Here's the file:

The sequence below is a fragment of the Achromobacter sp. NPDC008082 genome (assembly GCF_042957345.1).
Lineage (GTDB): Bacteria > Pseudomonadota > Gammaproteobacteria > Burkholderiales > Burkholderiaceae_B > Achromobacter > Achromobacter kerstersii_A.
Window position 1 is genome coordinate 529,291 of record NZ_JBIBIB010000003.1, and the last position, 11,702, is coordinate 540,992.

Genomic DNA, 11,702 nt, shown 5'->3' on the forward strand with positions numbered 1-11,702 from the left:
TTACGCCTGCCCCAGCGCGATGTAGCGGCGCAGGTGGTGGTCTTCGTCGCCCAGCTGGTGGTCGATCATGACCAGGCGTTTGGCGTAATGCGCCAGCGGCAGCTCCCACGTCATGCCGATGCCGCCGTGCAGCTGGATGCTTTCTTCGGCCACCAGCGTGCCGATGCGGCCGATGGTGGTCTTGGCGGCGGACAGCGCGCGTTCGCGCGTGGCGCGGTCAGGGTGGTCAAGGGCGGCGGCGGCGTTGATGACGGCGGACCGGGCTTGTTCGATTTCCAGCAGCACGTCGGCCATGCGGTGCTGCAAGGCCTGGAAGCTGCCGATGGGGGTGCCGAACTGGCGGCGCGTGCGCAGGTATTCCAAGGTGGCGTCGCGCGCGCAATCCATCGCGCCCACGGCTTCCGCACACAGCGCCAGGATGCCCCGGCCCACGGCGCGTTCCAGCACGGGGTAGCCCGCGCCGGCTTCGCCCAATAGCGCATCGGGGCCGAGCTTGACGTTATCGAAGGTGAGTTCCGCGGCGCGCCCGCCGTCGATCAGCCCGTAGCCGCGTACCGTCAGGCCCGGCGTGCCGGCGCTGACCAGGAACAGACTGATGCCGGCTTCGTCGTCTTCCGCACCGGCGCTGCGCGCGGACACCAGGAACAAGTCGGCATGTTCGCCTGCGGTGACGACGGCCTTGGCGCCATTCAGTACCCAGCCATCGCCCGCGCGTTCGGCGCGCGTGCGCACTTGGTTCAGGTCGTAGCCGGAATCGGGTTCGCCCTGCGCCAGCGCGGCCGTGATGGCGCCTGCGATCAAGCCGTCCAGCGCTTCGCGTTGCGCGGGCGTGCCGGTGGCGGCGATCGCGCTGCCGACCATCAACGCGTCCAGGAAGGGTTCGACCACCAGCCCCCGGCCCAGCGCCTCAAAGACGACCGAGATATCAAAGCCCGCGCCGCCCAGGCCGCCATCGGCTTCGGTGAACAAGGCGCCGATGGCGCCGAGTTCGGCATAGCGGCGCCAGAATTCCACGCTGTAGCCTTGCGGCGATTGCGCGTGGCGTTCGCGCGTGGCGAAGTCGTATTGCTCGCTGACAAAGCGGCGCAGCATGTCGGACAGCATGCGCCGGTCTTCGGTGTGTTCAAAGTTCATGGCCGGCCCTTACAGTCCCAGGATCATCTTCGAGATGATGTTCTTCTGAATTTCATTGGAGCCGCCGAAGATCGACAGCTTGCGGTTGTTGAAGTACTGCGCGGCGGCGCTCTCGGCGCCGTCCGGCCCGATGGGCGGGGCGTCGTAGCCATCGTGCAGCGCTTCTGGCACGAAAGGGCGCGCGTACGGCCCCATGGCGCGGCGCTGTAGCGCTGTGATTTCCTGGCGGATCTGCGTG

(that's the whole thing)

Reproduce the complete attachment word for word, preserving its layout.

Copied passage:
The sequence below is a fragment of the Achromobacter sp. NPDC008082 genome (assembly GCF_042957345.1).
Lineage (GTDB): Bacteria > Pseudomonadota > Gammaproteobacteria > Burkholderiales > Burkholderiaceae_B > Achromobacter > Achromobacter kerstersii_A.
Window position 1 is genome coordinate 529,291 of record NZ_JBIBIB010000003.1, and the last position, 11,702, is coordinate 540,992.

Genomic DNA, 11,702 nt, shown 5'->3' on the forward strand with positions numbered 1-11,702 from the left:
TTACGCCTGCCCCAGCGCGATGTAGCGGCGCAGGTGGTGGTCTTCGTCGCCCAGCTGGTGGTCGATCATGACCAGGCGTTTGGCGTAATGCGCCAGCGGCAGCTCCCACGTCATGCCGATGCCGCCGTGCAGCTGGATGCTTTCTTCGGCCACCAGCGTGCCGATGCGGCCGATGGTGGTCTTGGCGGCGGACAGCGCGCGTTCGCGCGTGGCGCGGTCAGGGTGGTCAAGGGCGGCGGCGGCGTTGATGACGGCGGACCGGGCTTGTTCGATTTCCAGCAGCACGTCGGCCATGCGGTGCTGCAAGGCCTGGAAGCTGCCGATGGGGGTGCCGAACTGGCGGCGCGTGCGCAGGTATTCCAAGGTGGCGTCGCGCGCGCAATCCATCGCGCCCACGGCTTCCGCACACAGCGCCAGGATGCCCCGGCCCACGGCGCGTTCCAGCACGGGGTAGCCCGCGCCGGCTTCGCCCAATAGCGCATCGGGGCCGAGCTTGACGTTATCGAAGGTGAGTTCCGCGGCGCGCCCGCCGTCGATCAGCCCGTAGCCGCGTACCGTCAGGCCCGGCGTGCCGGCGCTGACCAGGAACAGACTGATGCCGGCTTCGTCGTCTTCCGCACCGGCGCTGCGCGCGGACACCAGGAACAAGTCGGCATGTTCGCCTGCGGTGACGACGGCCTTGGCGCCATTCAGTACCCAGCCATCGCCCGCGCGTTCGGCGCGCGTGCGCACTTGGTTCAGGTCGTAGCCGGAATCGGGTTCGCCCTGCGCCAGCGCGGCCGTGATGGCGCCTGCGATCAAGCCGTCCAGCGCTTCGCGTTGCGCGGGCGTGCCGGTGGCGGCGATCGCGCTGCCGACCATCAACGCGTCCAGGAAGGGTTCGACCACCAGCCCCCGGCCCAGCGCCTCAAAGACGACCGAGATATCAAAGCCCGCGCCGCCCAGGCCGCCATCGGCTTCGGTGAACAAGGCGCCGATGGCGCCGAGTTCGGCATAGCGGCGCCAGAATTCCACGCTGTAGCCTTGCGGCGATTGCGCGTGGCGTTCGCGCGTGGCGAAGTCGTATTGCTCGCTGACAAAGCGGCGCAGCATGTCGGACAGCATGCGCCGGTCTTCGGTGTGTTCAAAGTTCATGGCCGGCCCTTACAGTCCCAGGATCATCTTCGAGATGATGTTCTTCTGAATTTCATTGGAGCCGCCGAAGATCGACAGCTTGCGGTTGTTGAAGTACTGCGCGGCGGCGCTCTCGGCGCCGTCCGGCCCGATGGGCGGGGCGTCGTAGCCATCGTGCAGCGCTTCTGGCACGAAAGGGCGCGCGTACGGCCCCATGGCGCGGCGCTGTAGCGCTGTGATTTCCTGGCGGATCTGCGTG